Update 4/13/12: Run Software Update Again. See Mac Q & A: Yet Another Java Update
Yes, run Software Update. That will download and install the Java update for Mac OS X 10.6 Update 7. Go to the Apple menu and select Software Update. Let it run and download all updates. Some may take time to download, depending on your connection speed. And you may need to restart, too. See Mac OS X: Updating your software.
Software Update will take care of the security vulnerability, and if you have been hit, take care of the malware, too. The big problem with Flashback is that it runs on Java, and you don’t need to do anything to get hit except visit a website that is delivering the malware. The malware can steal personal information and also use your own Mac as a platform to send the malware to other users.
According to security experts, the “Flashback” botnet is growing at a rapid rate as a result of that ease of infection. The majority of the ~600,000 Macs hit by Flashback are in the U.S. and Canada. A security researcher even determined that some of the infected Macs are located in Cupertino, the U.S. city where Apple has its headquarters. So perhaps even Macs at Apple, Inc. have been hit.
The reason for the Java and malware problem is that Apple has bundled their own release of Java in OS X for years. But Apple has always lagged 6 months or more behind Oracle’s (the owner and main developer of Java) own release, and as a result, the security problems.
Update 4/12/12: Apple has a new document regarding Flashback and is “…developing software that will detect and remove the Flashback malware.” See About Flashback malware.
Java is installed by default on 10.6 Snow Leopard, but Apple stopped bundling Java by default in OS X 10.7 Lion. But Software Update will grab the security fix you need if you have Java installed on your Mac. Read the Apple Security Bulletin here: About the security content of Java for OS X Lion 2012-001 and Java for Mac OS X 10.6 Update 7.
The best practice for all Mac users is to have Software Update run automatically; go to the Apple menu and select “System Preferences…” and then go to the Software Update icon in the “System” row. Select “Check for Updates” at least weekly. Daily is even better.
Even with 10.7 Lion (which doesn’t by default have Java installed), you may have been prompted to download and install Java if you have visited some websites. Java is a legitimate language in wide usage around the Internet for animations in Web browsers and many websites use Java to display information and graphics. For example, the National Weather Service uses Java to present weather radar imagery.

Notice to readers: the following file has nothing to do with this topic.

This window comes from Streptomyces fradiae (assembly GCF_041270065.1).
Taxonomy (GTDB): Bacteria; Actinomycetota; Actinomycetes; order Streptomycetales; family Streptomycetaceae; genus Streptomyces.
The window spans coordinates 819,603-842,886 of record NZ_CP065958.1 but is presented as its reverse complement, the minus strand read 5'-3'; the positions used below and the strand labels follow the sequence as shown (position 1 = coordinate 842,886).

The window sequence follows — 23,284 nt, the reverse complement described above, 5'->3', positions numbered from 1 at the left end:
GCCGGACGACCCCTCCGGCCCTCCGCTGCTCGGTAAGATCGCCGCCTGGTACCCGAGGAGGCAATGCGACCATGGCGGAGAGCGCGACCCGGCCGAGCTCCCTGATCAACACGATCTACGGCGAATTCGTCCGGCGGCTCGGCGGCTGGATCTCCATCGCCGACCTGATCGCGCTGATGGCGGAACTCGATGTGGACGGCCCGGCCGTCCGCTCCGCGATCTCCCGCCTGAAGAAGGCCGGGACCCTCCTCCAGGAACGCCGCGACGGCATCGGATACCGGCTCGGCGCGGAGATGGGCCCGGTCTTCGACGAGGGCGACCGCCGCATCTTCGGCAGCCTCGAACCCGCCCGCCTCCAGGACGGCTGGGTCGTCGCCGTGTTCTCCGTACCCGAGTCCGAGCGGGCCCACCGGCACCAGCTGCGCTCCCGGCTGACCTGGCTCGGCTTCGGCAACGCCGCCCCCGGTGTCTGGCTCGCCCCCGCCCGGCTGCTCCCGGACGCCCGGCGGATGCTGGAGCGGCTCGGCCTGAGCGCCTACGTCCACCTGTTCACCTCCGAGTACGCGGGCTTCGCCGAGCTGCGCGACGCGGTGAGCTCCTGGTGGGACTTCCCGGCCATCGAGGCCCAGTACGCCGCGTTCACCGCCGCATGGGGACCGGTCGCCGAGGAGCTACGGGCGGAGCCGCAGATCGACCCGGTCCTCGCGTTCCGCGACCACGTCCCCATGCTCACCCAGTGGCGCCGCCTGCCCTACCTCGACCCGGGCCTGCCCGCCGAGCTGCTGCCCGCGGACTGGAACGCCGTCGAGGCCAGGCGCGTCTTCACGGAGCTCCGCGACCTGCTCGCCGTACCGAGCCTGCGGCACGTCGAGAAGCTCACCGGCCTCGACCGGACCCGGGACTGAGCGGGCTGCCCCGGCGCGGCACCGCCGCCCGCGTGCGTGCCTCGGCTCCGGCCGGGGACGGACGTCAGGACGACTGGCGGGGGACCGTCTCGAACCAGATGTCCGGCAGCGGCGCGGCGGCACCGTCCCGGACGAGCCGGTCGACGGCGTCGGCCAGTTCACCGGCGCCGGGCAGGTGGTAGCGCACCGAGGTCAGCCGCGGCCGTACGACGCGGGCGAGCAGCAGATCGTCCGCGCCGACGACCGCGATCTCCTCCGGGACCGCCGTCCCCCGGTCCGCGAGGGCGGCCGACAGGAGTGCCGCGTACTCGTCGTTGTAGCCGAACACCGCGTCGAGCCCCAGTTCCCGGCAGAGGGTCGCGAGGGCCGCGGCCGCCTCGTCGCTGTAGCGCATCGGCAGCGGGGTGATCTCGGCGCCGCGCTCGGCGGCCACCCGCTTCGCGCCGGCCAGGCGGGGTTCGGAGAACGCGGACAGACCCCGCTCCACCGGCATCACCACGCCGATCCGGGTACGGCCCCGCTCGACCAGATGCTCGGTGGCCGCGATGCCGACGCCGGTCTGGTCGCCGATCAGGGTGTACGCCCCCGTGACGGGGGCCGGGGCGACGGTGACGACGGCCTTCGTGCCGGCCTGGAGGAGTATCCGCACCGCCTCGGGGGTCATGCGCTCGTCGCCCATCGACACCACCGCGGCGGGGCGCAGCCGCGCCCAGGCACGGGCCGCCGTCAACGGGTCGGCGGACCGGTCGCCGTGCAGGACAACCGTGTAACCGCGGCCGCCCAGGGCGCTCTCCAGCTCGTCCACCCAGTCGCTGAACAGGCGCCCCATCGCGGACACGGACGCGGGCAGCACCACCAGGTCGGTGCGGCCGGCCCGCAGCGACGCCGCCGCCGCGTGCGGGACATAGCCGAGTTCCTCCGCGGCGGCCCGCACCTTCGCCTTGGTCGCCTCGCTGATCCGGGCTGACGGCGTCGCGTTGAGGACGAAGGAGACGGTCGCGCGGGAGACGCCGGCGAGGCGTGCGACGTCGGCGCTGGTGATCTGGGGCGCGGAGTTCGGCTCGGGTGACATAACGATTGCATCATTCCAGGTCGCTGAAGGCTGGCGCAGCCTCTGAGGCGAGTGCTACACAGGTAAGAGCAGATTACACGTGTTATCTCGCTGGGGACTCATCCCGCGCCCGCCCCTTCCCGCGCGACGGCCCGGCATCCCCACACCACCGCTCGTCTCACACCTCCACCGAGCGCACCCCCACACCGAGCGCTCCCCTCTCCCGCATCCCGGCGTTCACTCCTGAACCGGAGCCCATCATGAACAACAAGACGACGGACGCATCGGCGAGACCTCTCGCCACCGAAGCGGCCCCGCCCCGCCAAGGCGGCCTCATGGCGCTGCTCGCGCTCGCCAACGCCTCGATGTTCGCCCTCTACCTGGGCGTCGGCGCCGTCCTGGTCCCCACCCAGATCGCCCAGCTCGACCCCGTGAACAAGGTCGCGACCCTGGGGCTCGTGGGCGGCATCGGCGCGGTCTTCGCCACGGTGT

Java-based applets must get your permission to run on your Mac. And if you’ve been promoted to install Java, you’ve seen those warnings. If you see a popup that wants access to your Mac to run an Applet and you deny permission to an applet, you’re safe. But you won’t be able to use that functionality on that website.
For the most security and if you know you have installed Java on your Mac, you can turn it off in whichever web browser your use: either Safari (the Mac default browser), or Chrome (Google’s browser that many people use) or Mozilla Firefox. See Apple’s document on How to disable the Java web plug-in in Safari. For Safari, it’s easy: go to Preferences >> Security Tab >> and uncheck “Enable Java”.
For Firefox users: click Tools >> Add-ons disable the Java plugin(s). And for Chrome, in the address bar, type “about:plugins” or “chrome://plugins/”, scroll down to Java and select “disable”.
If you’re a bit of a geek and can use Terminal, you can check and see if your Mac has been hit with Flashback and is part of the botnet. See Are you having a (Mac) Flashback? – F-Secure Weblog.
As Brian Krebs, the security consultant says: “If you don’t need Java, remove it from your system, whether you are a Mac or Windows user.” Check out all of his Java security bulletins at Java – Krebs on Security. He has a good point. I’ve written about the dangers of Java in the past; see Tips To Avoid Java Malware @ Mark Ratledge .com